The events expose a hole in a public health system meant to track potential Ebola cases.

The 55-year-old New Jersey resident worked in the mining industry and traveled frequently to West Africa. Two weeks ago he landed at JFK International Airport after a flight from Liberia.

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3:32am

Wed May 27, 2015
Goats and Soda

As Antibiotic Resistance Spreads, WHO Plans Strategy To Fight It

Originally published on Sun May 31, 2015 9:44 pm

Patients receive treatment at the Chest Disease Hospital in Srinagar, India. The country has one of the highest rates of drug-resistant tuberculosis in the world, in part because antibiotics for the disease are poorly regulated by the government.
Dar Yasin AP

The world is losing some of the most powerful tools in modern medicine. Antibiotics are becoming less and less effective at fighting infections. The problem has gotten so bad that some doctors are starting to ponder a "post-antibiotic world."

Common infections that have been easily treatable for decades could become deadly if the current growth of antimicrobial resistance continues.

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3:42am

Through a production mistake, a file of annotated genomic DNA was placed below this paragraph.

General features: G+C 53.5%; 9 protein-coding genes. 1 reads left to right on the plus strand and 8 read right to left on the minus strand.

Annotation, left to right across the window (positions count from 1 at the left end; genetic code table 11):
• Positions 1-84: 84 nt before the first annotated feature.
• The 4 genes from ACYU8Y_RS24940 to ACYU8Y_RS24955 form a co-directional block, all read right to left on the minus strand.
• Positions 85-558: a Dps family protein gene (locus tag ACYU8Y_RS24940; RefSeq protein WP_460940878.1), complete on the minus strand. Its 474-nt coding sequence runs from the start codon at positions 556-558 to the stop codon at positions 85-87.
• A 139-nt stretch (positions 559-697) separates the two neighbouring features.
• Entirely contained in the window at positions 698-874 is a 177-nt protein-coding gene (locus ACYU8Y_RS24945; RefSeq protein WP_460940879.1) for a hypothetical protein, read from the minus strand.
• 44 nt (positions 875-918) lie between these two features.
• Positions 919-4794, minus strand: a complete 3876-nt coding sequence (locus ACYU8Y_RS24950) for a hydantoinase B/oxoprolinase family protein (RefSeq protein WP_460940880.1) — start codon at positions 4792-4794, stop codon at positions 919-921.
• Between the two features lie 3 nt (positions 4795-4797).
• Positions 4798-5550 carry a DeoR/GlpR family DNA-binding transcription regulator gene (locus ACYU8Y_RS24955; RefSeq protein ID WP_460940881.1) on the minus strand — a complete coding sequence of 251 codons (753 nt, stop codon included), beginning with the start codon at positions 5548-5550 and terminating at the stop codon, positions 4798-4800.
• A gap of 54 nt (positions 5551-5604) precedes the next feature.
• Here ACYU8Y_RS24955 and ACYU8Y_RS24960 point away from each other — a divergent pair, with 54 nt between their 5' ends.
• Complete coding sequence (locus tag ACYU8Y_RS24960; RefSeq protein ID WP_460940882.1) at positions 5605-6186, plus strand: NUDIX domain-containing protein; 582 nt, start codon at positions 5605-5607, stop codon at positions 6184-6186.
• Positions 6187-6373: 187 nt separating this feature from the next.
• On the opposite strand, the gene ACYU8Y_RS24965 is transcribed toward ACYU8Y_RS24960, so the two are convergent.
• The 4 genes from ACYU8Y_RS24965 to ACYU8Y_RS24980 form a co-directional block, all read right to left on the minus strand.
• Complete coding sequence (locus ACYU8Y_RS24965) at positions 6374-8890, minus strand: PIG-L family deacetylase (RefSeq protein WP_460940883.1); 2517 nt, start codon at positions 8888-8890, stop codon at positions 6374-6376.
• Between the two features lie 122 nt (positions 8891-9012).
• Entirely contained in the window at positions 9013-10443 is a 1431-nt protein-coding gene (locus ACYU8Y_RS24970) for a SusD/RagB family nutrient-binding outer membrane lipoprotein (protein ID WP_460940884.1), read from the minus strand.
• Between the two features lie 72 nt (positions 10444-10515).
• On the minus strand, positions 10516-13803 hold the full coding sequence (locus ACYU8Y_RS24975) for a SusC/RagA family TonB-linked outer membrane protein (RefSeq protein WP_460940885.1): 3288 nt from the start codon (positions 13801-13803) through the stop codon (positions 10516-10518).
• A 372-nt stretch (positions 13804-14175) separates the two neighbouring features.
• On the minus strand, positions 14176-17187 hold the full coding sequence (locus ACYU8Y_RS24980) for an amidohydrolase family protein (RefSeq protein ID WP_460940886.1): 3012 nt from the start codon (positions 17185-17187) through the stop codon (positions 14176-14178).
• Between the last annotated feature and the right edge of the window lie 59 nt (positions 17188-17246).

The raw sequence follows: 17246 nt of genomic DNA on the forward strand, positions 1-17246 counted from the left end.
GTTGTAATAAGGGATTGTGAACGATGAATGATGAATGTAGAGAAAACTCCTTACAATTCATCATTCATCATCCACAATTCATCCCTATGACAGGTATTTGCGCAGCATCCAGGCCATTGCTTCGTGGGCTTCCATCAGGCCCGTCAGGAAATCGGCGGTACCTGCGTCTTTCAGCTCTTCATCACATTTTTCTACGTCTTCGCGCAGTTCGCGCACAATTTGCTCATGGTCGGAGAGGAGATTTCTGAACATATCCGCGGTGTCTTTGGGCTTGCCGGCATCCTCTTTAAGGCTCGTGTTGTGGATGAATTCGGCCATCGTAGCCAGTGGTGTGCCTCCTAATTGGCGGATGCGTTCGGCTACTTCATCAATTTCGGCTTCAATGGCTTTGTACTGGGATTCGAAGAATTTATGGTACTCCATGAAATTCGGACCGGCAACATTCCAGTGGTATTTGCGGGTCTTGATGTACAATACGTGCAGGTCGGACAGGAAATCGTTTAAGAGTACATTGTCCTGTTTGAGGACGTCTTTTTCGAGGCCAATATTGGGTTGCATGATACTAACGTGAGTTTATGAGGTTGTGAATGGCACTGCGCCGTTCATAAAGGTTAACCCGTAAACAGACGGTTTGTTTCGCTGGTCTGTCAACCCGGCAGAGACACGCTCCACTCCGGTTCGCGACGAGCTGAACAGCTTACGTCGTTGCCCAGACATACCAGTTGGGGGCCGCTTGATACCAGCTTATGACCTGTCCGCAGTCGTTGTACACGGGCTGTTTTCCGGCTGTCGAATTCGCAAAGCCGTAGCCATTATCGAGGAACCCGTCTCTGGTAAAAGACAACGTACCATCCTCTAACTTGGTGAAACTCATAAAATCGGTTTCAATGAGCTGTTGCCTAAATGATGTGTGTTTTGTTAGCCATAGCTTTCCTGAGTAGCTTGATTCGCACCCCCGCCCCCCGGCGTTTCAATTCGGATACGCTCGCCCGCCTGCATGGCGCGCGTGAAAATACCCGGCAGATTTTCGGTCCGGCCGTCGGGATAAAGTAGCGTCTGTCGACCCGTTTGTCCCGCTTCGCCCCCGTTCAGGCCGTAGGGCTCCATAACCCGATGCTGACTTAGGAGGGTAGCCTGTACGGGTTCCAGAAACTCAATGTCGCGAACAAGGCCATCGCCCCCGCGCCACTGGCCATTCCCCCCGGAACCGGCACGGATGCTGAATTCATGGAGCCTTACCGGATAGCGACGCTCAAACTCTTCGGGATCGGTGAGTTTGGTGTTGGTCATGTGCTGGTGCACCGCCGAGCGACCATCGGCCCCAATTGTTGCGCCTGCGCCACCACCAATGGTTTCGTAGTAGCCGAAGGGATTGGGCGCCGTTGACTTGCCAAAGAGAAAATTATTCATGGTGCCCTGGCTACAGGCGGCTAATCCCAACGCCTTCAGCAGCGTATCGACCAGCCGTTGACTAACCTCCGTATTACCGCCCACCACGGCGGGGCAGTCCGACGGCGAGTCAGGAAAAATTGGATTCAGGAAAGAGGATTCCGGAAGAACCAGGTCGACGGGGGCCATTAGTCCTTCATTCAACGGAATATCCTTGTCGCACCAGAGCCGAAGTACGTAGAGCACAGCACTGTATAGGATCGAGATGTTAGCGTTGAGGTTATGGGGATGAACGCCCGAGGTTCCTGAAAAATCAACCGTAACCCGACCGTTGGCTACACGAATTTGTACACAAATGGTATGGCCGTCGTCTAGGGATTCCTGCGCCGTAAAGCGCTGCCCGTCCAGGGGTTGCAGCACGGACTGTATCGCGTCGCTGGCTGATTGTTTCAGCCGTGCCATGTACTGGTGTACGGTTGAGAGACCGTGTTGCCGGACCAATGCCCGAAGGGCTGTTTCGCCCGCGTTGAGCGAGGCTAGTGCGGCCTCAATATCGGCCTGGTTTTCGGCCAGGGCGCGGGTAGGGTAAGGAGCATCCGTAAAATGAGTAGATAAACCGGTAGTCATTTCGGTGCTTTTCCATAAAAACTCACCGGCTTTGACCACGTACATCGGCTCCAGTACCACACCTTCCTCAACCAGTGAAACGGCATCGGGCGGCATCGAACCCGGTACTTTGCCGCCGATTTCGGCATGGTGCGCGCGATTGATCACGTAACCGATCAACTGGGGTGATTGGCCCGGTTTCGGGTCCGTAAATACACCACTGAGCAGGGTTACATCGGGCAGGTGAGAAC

Thu May 21, 2015
Goats and Soda

WHO Calls For $100 Million Emergency Fund, Doctor 'SWAT Team'

Originally published on Thu May 21, 2015 8:00 pm

The Ebola outbreak "overwhelmed" the World Health Organization and made it clear the agency must change, WHO's director-general, Dr. Margaret Chan, said Monday in Geneva.
Fabrice Coffrini AFP/Getty Images

Nearly 3,000 delegates from around the world are gathering this week in one of the most expensive cities in Europe to debate the fate of the World Health Organization.

There's one main question on the table: Will the WHO be given the power and money it needs to be the world's leading health agency, or will it plod forward in its current state — as a weak, bureaucratic agency of the U.N. known more for providing advice than taking action.

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3:25am

Wed May 20, 2015
Goats and Soda

She's Got One Of The Toughest Diseases To Cure. And She's Hopeful

Originally published on Wed May 20, 2015 2:44 pm

Jenny Tenorio Gallegos, 35, in Lima, Peru, is being treated for drug-resistant TB. The treatment lasts two years and may rob her of her hearing.